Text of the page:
Today I went to the Verizon store to order my new iPhone since the one I have mysteriously started acting up right around the time the iPhone 6 was released. So clever of them to make cell phones that only last 2 years so that you have to buy a new one when your contract is up.
Because I obsess about spending money, I grilled the Verizon guy about every extra expense. Will I have to pay for postage when I mail my old phone in for my rebate? Is there a catch to getting the rebate? Do you make commission off the $10/month insurance policy? Is it possible not to pay the $30 upgrade fee? He seemed to take my questions in stride, even though I accidentally drank his bottle of water.
Despite my dad’s protests about not going into a more money-making career like medicine, I chose psychology, anyway. I wish I could have willed myself to do something that made more money. I just had a student ask me what career I would have chosen if I had not become a psychologist, and I honestly couldn’t think of anything else I’d rather do.
On the one hand, not making a lot of money means I don’t have to feel guilty about living an extravagant lifestyle. But I am still envious of my friends and family for being able to afford things like nice houses and vacations in exotic locations. Although I don’t need those things to be happy, I am still materialistic enough to want them.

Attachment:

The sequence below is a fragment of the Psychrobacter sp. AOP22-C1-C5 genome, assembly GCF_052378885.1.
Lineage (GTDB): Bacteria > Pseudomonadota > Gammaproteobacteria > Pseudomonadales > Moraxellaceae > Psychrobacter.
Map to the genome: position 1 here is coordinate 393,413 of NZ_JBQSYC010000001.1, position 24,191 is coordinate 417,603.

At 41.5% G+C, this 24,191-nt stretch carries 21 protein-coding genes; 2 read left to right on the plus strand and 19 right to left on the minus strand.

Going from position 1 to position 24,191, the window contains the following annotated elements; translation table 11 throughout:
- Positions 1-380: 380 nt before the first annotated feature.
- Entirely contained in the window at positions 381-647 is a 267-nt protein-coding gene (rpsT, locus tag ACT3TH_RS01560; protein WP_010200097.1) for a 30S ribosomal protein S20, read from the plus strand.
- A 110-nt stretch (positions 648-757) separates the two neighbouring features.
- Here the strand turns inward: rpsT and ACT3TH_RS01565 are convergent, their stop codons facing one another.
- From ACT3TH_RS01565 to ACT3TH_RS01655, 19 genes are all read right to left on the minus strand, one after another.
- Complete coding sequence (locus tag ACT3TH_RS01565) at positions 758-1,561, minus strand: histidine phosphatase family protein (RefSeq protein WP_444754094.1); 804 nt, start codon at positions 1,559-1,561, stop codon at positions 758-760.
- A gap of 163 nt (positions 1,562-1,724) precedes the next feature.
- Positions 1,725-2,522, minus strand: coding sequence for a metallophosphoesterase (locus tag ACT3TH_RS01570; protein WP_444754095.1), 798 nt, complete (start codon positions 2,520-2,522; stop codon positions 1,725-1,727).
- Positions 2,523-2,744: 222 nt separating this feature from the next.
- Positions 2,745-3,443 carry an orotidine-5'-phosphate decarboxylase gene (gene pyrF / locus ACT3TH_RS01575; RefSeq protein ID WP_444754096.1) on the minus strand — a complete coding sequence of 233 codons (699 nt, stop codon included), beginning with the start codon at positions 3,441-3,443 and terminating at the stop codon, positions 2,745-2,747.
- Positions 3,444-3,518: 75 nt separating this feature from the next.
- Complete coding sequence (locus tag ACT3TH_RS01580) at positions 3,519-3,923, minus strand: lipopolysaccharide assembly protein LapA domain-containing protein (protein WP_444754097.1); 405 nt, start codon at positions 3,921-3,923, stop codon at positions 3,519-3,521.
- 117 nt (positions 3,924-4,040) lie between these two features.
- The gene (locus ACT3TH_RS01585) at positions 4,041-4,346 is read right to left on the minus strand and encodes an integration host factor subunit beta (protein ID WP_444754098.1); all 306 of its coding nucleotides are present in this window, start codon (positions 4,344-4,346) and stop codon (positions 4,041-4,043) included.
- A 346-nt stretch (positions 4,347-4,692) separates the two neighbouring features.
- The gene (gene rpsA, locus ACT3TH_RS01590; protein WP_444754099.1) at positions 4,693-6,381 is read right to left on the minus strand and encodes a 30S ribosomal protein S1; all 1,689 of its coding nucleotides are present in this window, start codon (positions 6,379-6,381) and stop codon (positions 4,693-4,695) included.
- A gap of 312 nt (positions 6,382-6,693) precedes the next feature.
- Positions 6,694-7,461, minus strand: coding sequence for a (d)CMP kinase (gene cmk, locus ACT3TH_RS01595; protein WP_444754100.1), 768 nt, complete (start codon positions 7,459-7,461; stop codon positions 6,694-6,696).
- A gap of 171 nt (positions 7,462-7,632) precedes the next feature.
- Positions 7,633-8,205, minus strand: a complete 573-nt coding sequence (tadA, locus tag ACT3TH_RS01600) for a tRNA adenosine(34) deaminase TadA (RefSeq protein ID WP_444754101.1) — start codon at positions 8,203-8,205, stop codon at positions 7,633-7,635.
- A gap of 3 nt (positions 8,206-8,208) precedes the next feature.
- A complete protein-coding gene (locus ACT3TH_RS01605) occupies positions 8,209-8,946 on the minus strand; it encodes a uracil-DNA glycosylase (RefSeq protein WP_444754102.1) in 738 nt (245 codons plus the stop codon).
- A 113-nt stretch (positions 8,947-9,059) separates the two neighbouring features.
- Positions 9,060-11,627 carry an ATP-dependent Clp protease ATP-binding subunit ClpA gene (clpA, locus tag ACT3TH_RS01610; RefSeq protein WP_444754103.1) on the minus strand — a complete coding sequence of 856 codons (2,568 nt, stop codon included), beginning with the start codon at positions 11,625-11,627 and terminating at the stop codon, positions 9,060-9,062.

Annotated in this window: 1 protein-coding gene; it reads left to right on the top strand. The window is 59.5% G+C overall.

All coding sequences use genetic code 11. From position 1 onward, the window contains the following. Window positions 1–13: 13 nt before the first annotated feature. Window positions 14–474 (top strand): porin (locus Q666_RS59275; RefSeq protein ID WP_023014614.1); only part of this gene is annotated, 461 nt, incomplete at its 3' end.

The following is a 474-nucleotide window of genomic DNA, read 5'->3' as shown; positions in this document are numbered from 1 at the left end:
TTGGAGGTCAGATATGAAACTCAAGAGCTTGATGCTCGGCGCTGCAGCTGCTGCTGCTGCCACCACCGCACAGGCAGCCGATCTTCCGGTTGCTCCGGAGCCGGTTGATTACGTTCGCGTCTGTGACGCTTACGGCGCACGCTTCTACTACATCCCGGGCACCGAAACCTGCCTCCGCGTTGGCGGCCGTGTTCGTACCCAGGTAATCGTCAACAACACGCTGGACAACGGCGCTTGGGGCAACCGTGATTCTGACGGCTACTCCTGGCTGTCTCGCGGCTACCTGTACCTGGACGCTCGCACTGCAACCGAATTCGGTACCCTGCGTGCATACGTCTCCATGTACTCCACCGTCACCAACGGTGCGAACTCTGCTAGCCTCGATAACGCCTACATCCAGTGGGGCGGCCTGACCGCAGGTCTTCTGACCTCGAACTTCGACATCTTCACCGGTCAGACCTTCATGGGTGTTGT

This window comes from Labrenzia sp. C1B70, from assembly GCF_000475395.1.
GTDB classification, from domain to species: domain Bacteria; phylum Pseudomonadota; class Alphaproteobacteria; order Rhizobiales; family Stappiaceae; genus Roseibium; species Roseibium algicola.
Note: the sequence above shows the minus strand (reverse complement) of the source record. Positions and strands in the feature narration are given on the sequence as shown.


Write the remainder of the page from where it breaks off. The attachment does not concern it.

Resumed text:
I admit, some of my anxiety about money has more to do with my uncertainty about my worth rather than my paycheck. Like a yo-yo dieter who is ever at war with her body, my attitude towards spending ebbs and flows. Once I spent 10 minutes obsessing over whether I deserved to buy a $1 candle. (I didn’t buy it.) Other times I’ve gone on $800 shopping binges to rebel against that part of me that says I don’t deserve a $1 candle.
I am trying to find some balance between these two extremes. I am trying to reflect on what things are worth buying because they make me happy. I hate cooking, so I’ve decided that eating out is worth it. And I love tennis, so I don’t limit how much I can play based on cost.
Last night, after obsessing for 7 months about whether or not to go on a tour of Germany and Switzerland this summer, I decided to take the plunge and go. I can’t deprive myself of experiencing the world until I make more money, because I might not ever make money off my blog. Plus, when I imagined looking back on this decision, I figured that the likelihood that I would regret going was low, but I am almost certain that I would regret it if I didn’t go.
I like the idea of making spending decisions based on regrets. I think I’ll have a much better relationship with money this way.